French PhD students’ pay for teaching falls below minimum wage

Vacataire status means not only low pay, but six-month waits between wages, says the Confederation of Young Researchers

May 31, 2019

French PhD students are now paid less than the minimum wage for teaching, according to the country’s Confederation of Young Researchers (CJC), which has accused universities of treating them like Uber drivers.

The general minimum wage rises with inflation, but some PhD students are treated not as employees but vacataires: temporary teachers with a specific hourly rate of pay and exempt from the broader minimum wage, explained Quentin Rodriguez, the CJC’s president.

This year, the minimum wage has finally crossed the rate of pay for vacataires, calculated as €9.86 (£8.70) an hour by the CJC, he said.

“It’s a bit like Uber,” he said, as PhD students who teach “are considered as external, fare workers that work with the university but are not employed by universities”.

“Universities could choose to have junior researchers and teachers with a regular contract,” he said – but many choose not to, as it allows them more flexibility.

“It’s really tricky. They [PhD students] need this teaching to live and continue their PhD, and for their CVs. It’s professional experience,” he said. “But at the same time it’s precarious,” leading some to drop their studies, Mr Rodriguez said.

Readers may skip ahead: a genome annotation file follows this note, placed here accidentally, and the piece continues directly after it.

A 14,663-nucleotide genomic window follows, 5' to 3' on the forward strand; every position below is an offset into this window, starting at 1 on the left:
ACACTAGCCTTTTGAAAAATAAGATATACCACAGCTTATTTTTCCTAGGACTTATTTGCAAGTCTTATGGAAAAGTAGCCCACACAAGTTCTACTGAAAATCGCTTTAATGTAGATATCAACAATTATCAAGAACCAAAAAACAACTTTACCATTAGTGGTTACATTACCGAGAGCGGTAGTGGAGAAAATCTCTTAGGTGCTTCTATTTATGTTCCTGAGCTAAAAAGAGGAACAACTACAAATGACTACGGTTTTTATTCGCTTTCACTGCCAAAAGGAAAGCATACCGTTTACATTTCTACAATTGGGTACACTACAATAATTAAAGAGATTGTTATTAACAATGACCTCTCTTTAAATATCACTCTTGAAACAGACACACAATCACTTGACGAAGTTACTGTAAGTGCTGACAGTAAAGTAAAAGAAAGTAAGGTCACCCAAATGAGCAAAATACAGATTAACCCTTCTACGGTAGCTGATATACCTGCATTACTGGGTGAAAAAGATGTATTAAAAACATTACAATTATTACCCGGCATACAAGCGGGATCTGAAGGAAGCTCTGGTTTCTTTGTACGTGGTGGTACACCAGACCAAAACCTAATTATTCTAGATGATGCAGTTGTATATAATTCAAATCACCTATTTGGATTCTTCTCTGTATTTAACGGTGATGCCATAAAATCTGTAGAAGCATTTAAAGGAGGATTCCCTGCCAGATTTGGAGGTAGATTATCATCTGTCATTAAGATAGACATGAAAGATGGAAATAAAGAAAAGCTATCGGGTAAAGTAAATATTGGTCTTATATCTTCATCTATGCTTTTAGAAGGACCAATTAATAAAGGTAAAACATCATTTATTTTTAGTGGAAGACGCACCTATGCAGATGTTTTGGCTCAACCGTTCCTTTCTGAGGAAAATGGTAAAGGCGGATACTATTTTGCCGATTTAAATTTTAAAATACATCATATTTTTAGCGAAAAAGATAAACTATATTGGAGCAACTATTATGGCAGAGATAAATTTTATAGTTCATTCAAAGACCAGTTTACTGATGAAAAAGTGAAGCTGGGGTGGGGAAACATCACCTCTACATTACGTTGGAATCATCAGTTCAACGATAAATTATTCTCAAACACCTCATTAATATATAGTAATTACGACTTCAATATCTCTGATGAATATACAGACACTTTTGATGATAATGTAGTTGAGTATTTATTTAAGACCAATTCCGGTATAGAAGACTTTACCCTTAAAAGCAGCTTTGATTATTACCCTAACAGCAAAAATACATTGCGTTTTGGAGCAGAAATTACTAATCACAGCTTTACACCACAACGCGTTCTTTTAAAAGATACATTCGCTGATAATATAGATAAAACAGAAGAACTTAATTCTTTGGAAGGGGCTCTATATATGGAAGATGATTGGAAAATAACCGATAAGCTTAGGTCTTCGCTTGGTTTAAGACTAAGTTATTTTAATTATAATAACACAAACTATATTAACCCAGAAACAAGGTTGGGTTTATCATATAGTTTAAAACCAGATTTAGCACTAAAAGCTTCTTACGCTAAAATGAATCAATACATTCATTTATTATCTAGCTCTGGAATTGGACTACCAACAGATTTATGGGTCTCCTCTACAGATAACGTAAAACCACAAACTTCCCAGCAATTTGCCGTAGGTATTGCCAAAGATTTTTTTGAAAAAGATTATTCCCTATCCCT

Aside from the rate of pay, the CJC is concerned that the vacataire arrangement means that universities only pay PhD students once a semester, rather than monthly.

Aliee Juliet, a PhD candidate in law at the University of Nantes, said that this delay in payment meant that she had to rely on her family and find another job to support herself financially last year despite teaching 10-12 hours a week, delaying progress on her thesis. “I had to live,” she said.

France’s Conference of University Presidents has argued that only a small number of the vacataires are PhD students. Many are lawyers, doctors and other professionals brought in to deliver courses to students on top of their existing jobs, said Mr Rodriguez.

Although there are no official statistics, the CJC estimates that around a quarter of PhD students, about 10,000 to 15,000, and particularly in the social sciences and humanities, are on these temporary teaching arrangements. This temporary teaching work “for a lot of PhD students [is] their only source of money to do their PhD”, he said.

The CJC is now in discussions with the ministry, in the hope that a new research law will tackle the issue and introduce a specific contract for PhD students.

A spokeswoman for France’s Ministry of Higher Education and Research said that the issue was being discussed ahead of the drafting of a new law on research, to be published by the end of this year. Frédérique Vidal, the higher education minister, has said that this law – which would come into force in September 2021 – would give “more time, more means, and more flexibility” for research.

david.matthews@timeshighereducation.com

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